stabilised. Until then, the two projects should basically be considered as a
single unit. In particular, `matrix-react-sdk` issues are currently filed
against `vector-web` in github.
Please note that Riot is intended to run correctly without access to the public
internet. So please don't depend on resources (JS libs, CSS, images, fonts)
hosted by external CDNs or servers but instead please package all dependencies
into Riot itself.
Setting up a dev environment
Much of the functionality in Riot is actually in the `matrix-react-sdk` and
`matrix-js-sdk` modules. It is possible to set these up in a way that makes it
easy to track the `develop` branches in git and to make local changes without
having to manually rebuild each time.
First clone and build `matrix-js-sdk`:
1. `git clone`
1. `pushd matrix-js-sdk`
1. `git checkout develop`
1. `npm install`
1. `npm install source-map-loader` # because webpack is made of fail (
1. `popd`
Then similarly with `matrix-react-sdk`:
1. `git clone`
1. `pushd matrix-react-sdk`
1. `git checkout develop`
1. `npm install`
1. `rm -r node_modules/matrix-js-sdk; ln -s ../../matrix-js-sdk node_modules/`
1. `popd`
Finally, build and start Riot itself:
1. `git clone`
1. `cd vector-web`
1. `git checkout develop`
1. `npm install`
1. `rm -r node_modules/matrix-js-sdk; ln -s ../../matrix-js-sdk node_modules/`
1. `rm -r node_modules/matrix-react-sdk; ln -s ../../matrix-react-sdk node_modules/`
1. `npm start`
1. Wait a few seconds for the initial build to finish; you should see something like:
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Hash: b0af76309dd56d7275c8
Version: webpack 1.12.14
Time: 14533ms
Asset Size Chunks Chunk Names
bundle.js 4.2 MB 0 [emitted] main
bundle.css 91.5 kB 0 [emitted] main 5.29 MB 0 [emitted] main 116 kB 0 [emitted] main
+ 1013 hidden modules
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Remember, the command will not terminate since it runs the web server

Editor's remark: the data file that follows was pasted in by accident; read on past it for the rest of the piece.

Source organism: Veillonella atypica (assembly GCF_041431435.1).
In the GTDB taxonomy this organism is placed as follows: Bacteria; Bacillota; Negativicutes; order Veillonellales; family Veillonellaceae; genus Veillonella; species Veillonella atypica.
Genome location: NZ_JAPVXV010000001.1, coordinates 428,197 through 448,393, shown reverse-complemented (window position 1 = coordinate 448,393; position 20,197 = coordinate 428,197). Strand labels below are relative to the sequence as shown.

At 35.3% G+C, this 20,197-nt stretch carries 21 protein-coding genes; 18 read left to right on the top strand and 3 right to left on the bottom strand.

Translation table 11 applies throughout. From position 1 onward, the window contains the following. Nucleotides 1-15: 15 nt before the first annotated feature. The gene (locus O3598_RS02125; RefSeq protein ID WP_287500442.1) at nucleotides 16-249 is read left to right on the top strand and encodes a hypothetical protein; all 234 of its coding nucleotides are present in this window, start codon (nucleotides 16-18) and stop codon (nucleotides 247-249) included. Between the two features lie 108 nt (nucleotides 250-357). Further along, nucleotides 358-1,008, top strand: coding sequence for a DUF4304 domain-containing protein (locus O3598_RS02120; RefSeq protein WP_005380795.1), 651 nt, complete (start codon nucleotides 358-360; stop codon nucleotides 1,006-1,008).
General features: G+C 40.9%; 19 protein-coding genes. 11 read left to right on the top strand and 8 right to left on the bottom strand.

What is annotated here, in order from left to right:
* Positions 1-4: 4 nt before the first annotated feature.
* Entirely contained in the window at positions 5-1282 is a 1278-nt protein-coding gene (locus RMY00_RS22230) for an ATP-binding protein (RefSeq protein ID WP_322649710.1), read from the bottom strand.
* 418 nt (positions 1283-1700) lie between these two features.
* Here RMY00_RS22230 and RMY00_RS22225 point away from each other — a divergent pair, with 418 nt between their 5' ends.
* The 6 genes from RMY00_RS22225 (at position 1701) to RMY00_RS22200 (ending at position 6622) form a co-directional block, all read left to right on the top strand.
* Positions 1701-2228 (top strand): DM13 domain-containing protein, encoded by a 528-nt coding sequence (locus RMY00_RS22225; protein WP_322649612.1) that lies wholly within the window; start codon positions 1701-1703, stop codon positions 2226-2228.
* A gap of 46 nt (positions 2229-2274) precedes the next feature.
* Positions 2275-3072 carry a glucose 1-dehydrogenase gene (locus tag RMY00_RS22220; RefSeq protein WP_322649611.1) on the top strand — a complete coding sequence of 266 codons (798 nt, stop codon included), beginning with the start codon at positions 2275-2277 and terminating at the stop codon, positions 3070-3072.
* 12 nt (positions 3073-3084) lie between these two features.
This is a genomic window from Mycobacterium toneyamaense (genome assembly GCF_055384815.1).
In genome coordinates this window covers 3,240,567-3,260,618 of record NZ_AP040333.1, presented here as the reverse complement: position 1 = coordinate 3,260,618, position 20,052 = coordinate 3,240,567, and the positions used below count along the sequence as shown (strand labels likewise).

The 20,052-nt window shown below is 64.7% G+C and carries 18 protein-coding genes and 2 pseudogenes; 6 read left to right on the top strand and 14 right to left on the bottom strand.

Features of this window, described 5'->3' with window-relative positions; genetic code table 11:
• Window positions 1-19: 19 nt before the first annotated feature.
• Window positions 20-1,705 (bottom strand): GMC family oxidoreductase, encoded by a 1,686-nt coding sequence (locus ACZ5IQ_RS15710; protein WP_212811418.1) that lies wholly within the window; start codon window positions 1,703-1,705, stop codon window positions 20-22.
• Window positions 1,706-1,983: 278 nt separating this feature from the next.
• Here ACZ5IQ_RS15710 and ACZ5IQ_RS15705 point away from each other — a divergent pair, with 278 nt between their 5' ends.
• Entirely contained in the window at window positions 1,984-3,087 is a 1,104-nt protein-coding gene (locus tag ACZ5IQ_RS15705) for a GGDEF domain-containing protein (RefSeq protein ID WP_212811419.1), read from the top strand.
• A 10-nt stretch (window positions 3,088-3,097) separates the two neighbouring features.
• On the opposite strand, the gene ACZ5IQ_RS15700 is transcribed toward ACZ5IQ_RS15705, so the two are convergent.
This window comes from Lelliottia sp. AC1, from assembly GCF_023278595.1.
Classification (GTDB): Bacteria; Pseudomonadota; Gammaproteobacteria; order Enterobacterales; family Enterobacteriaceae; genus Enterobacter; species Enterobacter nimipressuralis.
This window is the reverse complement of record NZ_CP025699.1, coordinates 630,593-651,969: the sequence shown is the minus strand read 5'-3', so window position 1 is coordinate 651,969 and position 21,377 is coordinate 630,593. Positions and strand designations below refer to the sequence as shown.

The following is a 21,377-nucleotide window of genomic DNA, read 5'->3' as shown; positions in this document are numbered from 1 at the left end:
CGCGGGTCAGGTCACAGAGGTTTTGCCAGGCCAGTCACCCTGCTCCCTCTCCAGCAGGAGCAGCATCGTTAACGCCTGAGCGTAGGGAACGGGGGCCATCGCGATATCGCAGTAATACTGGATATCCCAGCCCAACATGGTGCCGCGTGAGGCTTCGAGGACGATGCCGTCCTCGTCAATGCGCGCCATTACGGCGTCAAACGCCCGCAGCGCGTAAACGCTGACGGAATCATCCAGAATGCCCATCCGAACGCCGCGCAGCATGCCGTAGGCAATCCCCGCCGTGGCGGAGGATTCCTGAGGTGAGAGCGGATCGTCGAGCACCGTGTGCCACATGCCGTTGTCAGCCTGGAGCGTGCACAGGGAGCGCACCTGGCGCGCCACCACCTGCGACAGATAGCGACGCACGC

and rebuilds source files when they change. This development server also
disables caching, so do NOT use it in production.
1. Open in your browser to see your newly built Riot.
When you make changes to `matrix-react-sdk`, you will need to run `npm run
build` in the relevant directory. You can do this automatically by instead
running `npm start` in the directory, to start a development builder which
will watch for changes to the files and rebuild automatically.
If you add or remove any components from the Riot skin, you will need to rebuild
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the skin's index by running, `npm run reskindex`.
If any of these steps error with, `file table overflow`, you are probably on a mac
which has a very low limit on max open files. Run `ulimit -Sn 1024` and try again.
You'll need to do this in each new terminal you open before building Riot.
Filing issues
All issues for Vector-web and Matrix-react-sdk should be filed at
Triaging issues
Issues will be triaged by the core team using the following primary set of tags:
P1: top priority; typically blocks releases.
P2: one below that
P3: non-urgent
P4/P5: bluesky some day, who knows.
bug or feature:
bug severity:
* cosmetic - feature works functionally but UI/UX is broken.
* critical - whole app doesn't work
* major - entire feature doesn't work
* minor - partially broken feature (but still usable)
* release blocker
* ui/ux (think of this as cosmetic)
* network (specific to network conditions)
* platform (platform specific)